I wanted one.

But years went by before I ever sprang for a refractor. When I did spring, I went for what I thought was a bargain: a Meade 90 mm f/10 refractor on an equatorial mount. How could I go wrong — it was a big brand name. But alas, what I had bought was an imported telescope, made in China before China made high quality optics. I should have realized that the price was so low for a reason.

As an example of its low quality, I tried on many occasions to see the Cassini Division of Saturn’s rings with it. It wouldn’t reveal the division. I since have obtained and still own a Meade ETX 90. I’ve used it on Saturn may times, and it has always easily revealed the Cassini Division, so the 90mm refractor just wasn’t up to it even though the ETX 90 routinely resolved the Cassini Division with no aperture advantage.

While I can’t complain about the mount that came with the 90 mm refractor, the views through the instrument were much less than I’d hoped. Not at all comparable to my friend’s 3 inch that was made from surplus optics. So I figured right then that I still couldn’t afford a quality refractor, and still wasn’t interested in building my own.

Bringing It Home At Last

Then some years later I joined a little astronomy egroup on the web. The group was dedicated to small refractors, 60 mm (2.4 inch) being their favorite. I read entertaining and almost unbelievable member reports of views though various 60 mm telescopes.

It left me scratching my head. What about the sacrosanct 3 inch rule asked the group what they recommended that I try to obtain.

They listed primarily old brands, often of Japanese make, most of which were no longer produced. Such telescopes though were readily available at garage sales and Ebay. The general sense was that in the 60’s and 70’s era, 60 mm refractors were not made to be toys, but serious introductory instruments. They were telescopes with good optics and solid construction. I looked on Ebay, and sure enough some were available. But not as cheap as I’d hoped.

One club member dug through their orphaned telescope collection and donated a telescope to me. It was a 60 mm Monolux of Japanese design, likely decades old. It was basically in good shape, but needed some tender loving care. I reviewed my experiences bringing this orphan back to life here.

Once I’d waded through the problems, like discovering that one objective lens was in backwards, and solving an astigmatism issue, I found this telescope to perform far better than I’d ever expected. From my first views through my college’s 10 inch to my more recent views through a quality 60 mm, I was impressed. Having a long focus refractor of quality seemed to serve up very pleasing images almost regardless of size. More details in bigger telescopes, of course. But pleasing views, always.

Tycho Crater with 60mm Telescope

So here in my old age I find that the 2.4 inch (60 mm) Unitron that I’d almost bought many times in my teens would have thrilled me. I’d have probably worn it out and been on my 3rd one by now. Since refurbishing the Monolux 60 mm, I finally rolled up my sleeves and constructed an even longer focus Carton objective 60mm Telescope. Above you see an example of what it can do.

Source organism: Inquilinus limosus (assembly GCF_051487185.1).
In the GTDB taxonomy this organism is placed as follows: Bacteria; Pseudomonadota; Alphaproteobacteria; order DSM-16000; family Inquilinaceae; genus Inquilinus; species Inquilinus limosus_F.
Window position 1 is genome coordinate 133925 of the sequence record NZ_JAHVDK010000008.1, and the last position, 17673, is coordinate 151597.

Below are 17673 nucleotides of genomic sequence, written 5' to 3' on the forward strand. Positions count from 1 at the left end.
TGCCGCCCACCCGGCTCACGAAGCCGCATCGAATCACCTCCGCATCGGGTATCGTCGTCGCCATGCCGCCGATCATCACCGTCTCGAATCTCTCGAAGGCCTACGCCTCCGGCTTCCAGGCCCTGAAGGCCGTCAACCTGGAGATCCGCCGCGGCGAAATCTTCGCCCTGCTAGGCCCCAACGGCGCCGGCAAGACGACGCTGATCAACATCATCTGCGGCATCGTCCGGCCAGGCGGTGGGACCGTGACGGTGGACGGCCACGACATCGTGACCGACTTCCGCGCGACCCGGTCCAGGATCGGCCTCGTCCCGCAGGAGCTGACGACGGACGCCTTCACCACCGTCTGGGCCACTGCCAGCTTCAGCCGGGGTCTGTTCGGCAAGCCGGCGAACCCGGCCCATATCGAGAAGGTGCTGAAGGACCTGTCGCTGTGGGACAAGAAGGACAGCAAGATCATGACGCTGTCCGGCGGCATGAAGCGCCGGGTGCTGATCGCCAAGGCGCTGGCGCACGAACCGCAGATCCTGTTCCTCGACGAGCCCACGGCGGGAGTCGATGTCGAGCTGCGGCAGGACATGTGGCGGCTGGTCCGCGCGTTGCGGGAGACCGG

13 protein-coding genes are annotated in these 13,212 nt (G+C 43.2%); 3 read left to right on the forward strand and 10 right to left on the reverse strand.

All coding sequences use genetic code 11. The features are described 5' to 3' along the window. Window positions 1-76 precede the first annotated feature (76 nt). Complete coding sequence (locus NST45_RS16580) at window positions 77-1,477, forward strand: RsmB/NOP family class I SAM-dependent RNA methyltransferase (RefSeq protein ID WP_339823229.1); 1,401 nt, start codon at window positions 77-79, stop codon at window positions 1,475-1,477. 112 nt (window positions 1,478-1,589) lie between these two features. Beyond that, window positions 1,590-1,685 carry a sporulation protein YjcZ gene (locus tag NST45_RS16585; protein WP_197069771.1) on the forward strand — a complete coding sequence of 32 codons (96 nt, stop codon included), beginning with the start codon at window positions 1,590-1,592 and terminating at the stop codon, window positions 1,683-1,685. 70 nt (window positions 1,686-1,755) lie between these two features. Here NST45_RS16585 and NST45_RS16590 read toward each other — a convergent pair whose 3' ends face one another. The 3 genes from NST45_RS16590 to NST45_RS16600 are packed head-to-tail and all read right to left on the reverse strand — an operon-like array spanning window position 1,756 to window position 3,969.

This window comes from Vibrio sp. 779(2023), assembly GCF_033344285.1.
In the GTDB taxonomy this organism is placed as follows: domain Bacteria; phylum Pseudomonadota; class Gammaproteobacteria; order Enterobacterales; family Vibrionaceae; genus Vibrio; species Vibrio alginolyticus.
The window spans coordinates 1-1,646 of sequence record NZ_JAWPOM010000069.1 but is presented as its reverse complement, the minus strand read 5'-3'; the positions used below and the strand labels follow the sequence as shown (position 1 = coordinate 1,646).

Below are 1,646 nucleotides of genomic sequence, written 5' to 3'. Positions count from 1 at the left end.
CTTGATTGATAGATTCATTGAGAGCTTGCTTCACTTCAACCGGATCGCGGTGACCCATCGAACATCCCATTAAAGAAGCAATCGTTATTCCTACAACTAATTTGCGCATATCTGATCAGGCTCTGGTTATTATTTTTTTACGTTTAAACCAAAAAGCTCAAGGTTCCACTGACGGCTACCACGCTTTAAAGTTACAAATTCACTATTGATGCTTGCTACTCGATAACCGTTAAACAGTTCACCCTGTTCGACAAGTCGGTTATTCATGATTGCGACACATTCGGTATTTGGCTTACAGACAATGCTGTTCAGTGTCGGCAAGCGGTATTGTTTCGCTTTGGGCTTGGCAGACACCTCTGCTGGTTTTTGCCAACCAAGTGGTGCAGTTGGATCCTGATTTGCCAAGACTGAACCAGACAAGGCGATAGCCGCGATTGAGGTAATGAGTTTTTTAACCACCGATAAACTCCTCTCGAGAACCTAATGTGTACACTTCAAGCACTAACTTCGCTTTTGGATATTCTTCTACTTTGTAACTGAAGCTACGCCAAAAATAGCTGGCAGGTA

So at this point, having exposed my sparse but varied past with refactor telescopes, I strongly suggest that you don’t let telescope snobbery keep you out of the game. If you’re just getting started, or know someone who is, don’t be afraid of getting a 60 mm to 90 mm refractor, something like the Vixen Optics Mini Porta Mount and A70LF Telescope. What you’ll have is a telescope that can deliver high contrast steady views, is small enough to be easily portable, and requires very little maintenance for all that. Just get one with solid construction and a steady mount.

How do I know? I have a 50mm, couple of 60mm telescopes, and I purchased and reviewed one of the Vixen telescopes at the Vixen 70mm Refractor web page. I purchased mine minus the tripod, as I still have and use a Pipe Fitting Tripod. The tripod serves all of my small refractors, including a 50mm, two 60mm’s, and a 70mm.

It’s hard to go wrong with these long focus types. The long focal ratios reduce the refractor color fringing characteristic to a very tolerable level. Just don’t count on that being true if you buy an inexpensive short focus refractor. If you want to go inexpensive — go long.

So what if you’re more into wide field observing? Wouldn’t it be handy to have a telescope about 18 inches long for star observing, perhaps some 60mm to 80mm in diameter? Light weight, portable, wide field, low maintenance — is it possible?

Yes, it is possible. But for precise, color corrected images, the price goes up a bit. To get good color correction and sharp images out of a short focus refractor, you can’t get away with classic crown and flint glass achromats. You have to go to the ED optics design, which use more exotic glass compounds that minimize color dispersion (translate to color fringing).

If the short focus, wide field, portable telescope is what you want, a good and popular version would be like the Orion ED80 80mm f/7.5 Apochromatic Refractor Telescope. Short, wide field, 80mm star pulling aperture, and yes — higher price. But compared to many other 80mm ED refractors out there, the Orion is a bargain.

If you’re satisfied with low power and a bit of color distortion, you can even try a classic achromat short focus instrument like the Orion Observer 80ST 80mm Equatorial Refractor Telescope, which comes it at less than $200. You’ll still get pleasing wide field images, but may see a bit of color fringing on the brightest objects, and may find less clarity at high magnification. It will be handy for casual star observing, not so much for high resolution work like planets.

The bottom line is, there is something about quality refractor images that is hard to beat. It is still true, of course, that going refractor much above 90mm or 3.5 inches in diameter is a more expensive proposition compared to going reflector. But refractors of 60mm to 90mm deliver a lot in precise and pleasing views, portability, and low maintenance. I suggest you consider adding such a telescope to your collection.

Leave a Reply

Your email address will not be published. Required fields are marked *